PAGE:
An evaluation of the Vita-Stat automatic blood pressure measuring device.
Four Vita-Stat (VS) automatic, coin-operated, blood pressure measuring devices were evaluated for accuracy and precision. Under field conditions, 342 adults had two blood pressure measurements with both the VS device and with the Random-Zero (RZ) device. Two of the VS machines gave significantly higher systolic (SBP) and diastolic blood pressure (DBP) values, compared to the RZ values. The mean difference between these two units and the RZ device were clinically important (14.0 and 6.9 mm Hg SBP; 7.5 and 6.8 mm Hg DBP), and resulted in the misclassification of 23% of normotensives as hypertensives. We observed a significant order effect on SBP with the VS device, with a mean decrement of 4.9 mm Hg between the first and second SBP values, compared to 0.6 mm Hg with the RZ device. Even after adjusting for this bias, all four VS devices gave significantly more variable SBP readings than the RZ unit; two of the four also gave more variable DBP values. These data suggest that the VS device is neither accurate nor precise enough at the present time to be recommended for widespread use. These findings also raise questions concerning the monitoring of performance of this and similar devices in the field.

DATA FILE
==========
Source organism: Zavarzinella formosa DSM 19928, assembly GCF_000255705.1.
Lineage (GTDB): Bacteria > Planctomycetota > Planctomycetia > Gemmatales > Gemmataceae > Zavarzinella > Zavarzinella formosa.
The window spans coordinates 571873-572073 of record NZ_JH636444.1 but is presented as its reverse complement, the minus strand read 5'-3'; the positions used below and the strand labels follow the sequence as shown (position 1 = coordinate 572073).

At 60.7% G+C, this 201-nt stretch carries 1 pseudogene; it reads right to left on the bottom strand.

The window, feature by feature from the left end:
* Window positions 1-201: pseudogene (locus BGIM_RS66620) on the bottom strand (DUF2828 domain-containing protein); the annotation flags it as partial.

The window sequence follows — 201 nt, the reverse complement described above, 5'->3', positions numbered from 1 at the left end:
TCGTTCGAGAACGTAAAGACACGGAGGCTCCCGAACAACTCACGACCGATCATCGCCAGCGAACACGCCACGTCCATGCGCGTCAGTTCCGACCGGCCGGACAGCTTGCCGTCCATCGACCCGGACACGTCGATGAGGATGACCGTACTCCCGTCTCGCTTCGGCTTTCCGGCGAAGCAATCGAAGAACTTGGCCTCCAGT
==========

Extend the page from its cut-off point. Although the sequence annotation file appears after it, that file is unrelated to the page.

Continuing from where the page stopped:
- Copyright © 1980 by American Heart Association